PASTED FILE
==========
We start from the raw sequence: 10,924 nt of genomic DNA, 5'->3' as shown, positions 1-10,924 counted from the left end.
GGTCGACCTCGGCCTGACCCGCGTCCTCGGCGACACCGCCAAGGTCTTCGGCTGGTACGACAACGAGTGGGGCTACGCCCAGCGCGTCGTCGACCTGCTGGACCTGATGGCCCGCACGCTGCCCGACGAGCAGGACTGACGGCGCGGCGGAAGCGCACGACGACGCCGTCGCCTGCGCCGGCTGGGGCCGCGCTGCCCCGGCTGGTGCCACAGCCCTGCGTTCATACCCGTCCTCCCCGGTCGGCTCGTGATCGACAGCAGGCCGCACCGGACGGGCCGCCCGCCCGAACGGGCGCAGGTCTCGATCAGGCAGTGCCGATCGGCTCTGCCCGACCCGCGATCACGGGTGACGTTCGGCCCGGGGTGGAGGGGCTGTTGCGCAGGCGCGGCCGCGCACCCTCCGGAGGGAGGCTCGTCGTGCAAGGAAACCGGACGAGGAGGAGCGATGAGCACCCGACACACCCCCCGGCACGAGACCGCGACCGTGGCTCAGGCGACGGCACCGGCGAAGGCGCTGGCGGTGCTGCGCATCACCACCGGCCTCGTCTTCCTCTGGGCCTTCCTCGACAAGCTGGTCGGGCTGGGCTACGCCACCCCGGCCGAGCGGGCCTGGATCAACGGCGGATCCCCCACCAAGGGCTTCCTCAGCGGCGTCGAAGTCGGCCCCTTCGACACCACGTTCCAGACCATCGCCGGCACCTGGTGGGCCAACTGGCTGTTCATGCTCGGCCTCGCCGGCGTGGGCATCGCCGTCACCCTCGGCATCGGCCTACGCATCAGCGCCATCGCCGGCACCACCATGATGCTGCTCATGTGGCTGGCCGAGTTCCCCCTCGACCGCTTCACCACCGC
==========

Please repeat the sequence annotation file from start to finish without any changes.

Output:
We start from the raw sequence: 10,924 nt of genomic DNA, 5'->3' as shown, positions 1-10,924 counted from the left end.
GGTCGACCTCGGCCTGACCCGCGTCCTCGGCGACACCGCCAAGGTCTTCGGCTGGTACGACAACGAGTGGGGCTACGCCCAGCGCGTCGTCGACCTGCTGGACCTGATGGCCCGCACGCTGCCCGACGAGCAGGACTGACGGCGCGGCGGAAGCGCACGACGACGCCGTCGCCTGCGCCGGCTGGGGCCGCGCTGCCCCGGCTGGTGCCACAGCCCTGCGTTCATACCCGTCCTCCCCGGTCGGCTCGTGATCGACAGCAGGCCGCACCGGACGGGCCGCCCGCCCGAACGGGCGCAGGTCTCGATCAGGCAGTGCCGATCGGCTCTGCCCGACCCGCGATCACGGGTGACGTTCGGCCCGGGGTGGAGGGGCTGTTGCGCAGGCGCGGCCGCGCACCCTCCGGAGGGAGGCTCGTCGTGCAAGGAAACCGGACGAGGAGGAGCGATGAGCACCCGACACACCCCCCGGCACGAGACCGCGACCGTGGCTCAGGCGACGGCACCGGCGAAGGCGCTGGCGGTGCTGCGCATCACCACCGGCCTCGTCTTCCTCTGGGCCTTCCTCGACAAGCTGGTCGGGCTGGGCTACGCCACCCCGGCCGAGCGGGCCTGGATCAACGGCGGATCCCCCACCAAGGGCTTCCTCAGCGGCGTCGAAGTCGGCCCCTTCGACACCACGTTCCAGACCATCGCCGGCACCTGGTGGGCCAACTGGCTGTTCATGCTCGGCCTCGCCGGCGTGGGCATCGCCGTCACCCTCGGCATCGGCCTACGCATCAGCGCCATCGCCGGCACCACCATGATGCTGCTCATGTGGCTGGCCGAGTTCCCCCTCGACCGCTTCACCACCGC